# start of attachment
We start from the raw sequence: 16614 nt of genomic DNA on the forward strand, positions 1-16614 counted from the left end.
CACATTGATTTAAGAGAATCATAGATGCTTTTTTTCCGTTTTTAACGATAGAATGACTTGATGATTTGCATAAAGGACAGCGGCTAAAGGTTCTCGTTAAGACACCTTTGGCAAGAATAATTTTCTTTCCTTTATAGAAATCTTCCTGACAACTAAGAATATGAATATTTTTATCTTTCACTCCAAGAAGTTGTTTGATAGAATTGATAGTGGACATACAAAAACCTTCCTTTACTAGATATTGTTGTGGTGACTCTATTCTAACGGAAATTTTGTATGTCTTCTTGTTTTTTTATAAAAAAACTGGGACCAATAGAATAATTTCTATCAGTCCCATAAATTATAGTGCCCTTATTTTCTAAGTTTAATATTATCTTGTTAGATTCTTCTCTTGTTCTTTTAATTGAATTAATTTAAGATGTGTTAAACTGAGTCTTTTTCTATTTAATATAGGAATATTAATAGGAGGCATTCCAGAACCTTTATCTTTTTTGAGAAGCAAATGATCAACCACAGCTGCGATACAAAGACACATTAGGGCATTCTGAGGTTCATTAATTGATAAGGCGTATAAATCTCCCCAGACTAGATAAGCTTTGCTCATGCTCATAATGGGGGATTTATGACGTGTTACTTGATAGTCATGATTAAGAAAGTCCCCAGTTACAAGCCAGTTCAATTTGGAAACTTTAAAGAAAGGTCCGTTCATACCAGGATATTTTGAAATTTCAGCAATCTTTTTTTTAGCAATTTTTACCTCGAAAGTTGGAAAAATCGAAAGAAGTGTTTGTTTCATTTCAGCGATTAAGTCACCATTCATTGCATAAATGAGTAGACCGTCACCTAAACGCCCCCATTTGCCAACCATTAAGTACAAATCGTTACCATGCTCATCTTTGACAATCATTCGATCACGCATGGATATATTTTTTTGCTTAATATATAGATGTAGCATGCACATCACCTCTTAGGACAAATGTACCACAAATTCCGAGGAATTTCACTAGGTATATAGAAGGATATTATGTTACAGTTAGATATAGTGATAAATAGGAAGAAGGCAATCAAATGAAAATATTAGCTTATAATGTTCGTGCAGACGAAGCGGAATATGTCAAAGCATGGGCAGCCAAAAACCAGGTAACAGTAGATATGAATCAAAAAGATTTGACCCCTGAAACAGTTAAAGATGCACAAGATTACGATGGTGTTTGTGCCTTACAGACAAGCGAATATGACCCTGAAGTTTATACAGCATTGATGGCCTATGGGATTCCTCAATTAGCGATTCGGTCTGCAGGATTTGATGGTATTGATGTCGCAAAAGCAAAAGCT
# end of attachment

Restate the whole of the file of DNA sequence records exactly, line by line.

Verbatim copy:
We start from the raw sequence: 16614 nt of genomic DNA on the forward strand, positions 1-16614 counted from the left end.
CACATTGATTTAAGAGAATCATAGATGCTTTTTTTCCGTTTTTAACGATAGAATGACTTGATGATTTGCATAAAGGACAGCGGCTAAAGGTTCTCGTTAAGACACCTTTGGCAAGAATAATTTTCTTTCCTTTATAGAAATCTTCCTGACAACTAAGAATATGAATATTTTTATCTTTCACTCCAAGAAGTTGTTTGATAGAATTGATAGTGGACATACAAAAACCTTCCTTTACTAGATATTGTTGTGGTGACTCTATTCTAACGGAAATTTTGTATGTCTTCTTGTTTTTTTATAAAAAAACTGGGACCAATAGAATAATTTCTATCAGTCCCATAAATTATAGTGCCCTTATTTTCTAAGTTTAATATTATCTTGTTAGATTCTTCTCTTGTTCTTTTAATTGAATTAATTTAAGATGTGTTAAACTGAGTCTTTTTCTATTTAATATAGGAATATTAATAGGAGGCATTCCAGAACCTTTATCTTTTTTGAGAAGCAAATGATCAACCACAGCTGCGATACAAAGACACATTAGGGCATTCTGAGGTTCATTAATTGATAAGGCGTATAAATCTCCCCAGACTAGATAAGCTTTGCTCATGCTCATAATGGGGGATTTATGACGTGTTACTTGATAGTCATGATTAAGAAAGTCCCCAGTTACAAGCCAGTTCAATTTGGAAACTTTAAAGAAAGGTCCGTTCATACCAGGATATTTTGAAATTTCAGCAATCTTTTTTTTAGCAATTTTTACCTCGAAAGTTGGAAAAATCGAAAGAAGTGTTTGTTTCATTTCAGCGATTAAGTCACCATTCATTGCATAAATGAGTAGACCGTCACCTAAACGCCCCCATTTGCCAACCATTAAGTACAAATCGTTACCATGCTCATCTTTGACAATCATTCGATCACGCATGGATATATTTTTTTGCTTAATATATAGATGTAGCATGCACATCACCTCTTAGGACAAATGTACCACAAATTCCGAGGAATTTCACTAGGTATATAGAAGGATATTATGTTACAGTTAGATATAGTGATAAATAGGAAGAAGGCAATCAAATGAAAATATTAGCTTATAATGTTCGTGCAGACGAAGCGGAATATGTCAAAGCATGGGCAGCCAAAAACCAGGTAACAGTAGATATGAATCAAAAAGATTTGACCCCTGAAACAGTTAAAGATGCACAAGATTACGATGGTGTTTGTGCCTTACAGACAAGCGAATATGACCCTGAAGTTTATACAGCATTGATGGCCTATGGGATTCCTCAATTAGCGATTCGGTCTGCAGGATTTGATGGTATTGATGTCGCAAAAGCAAAAGCT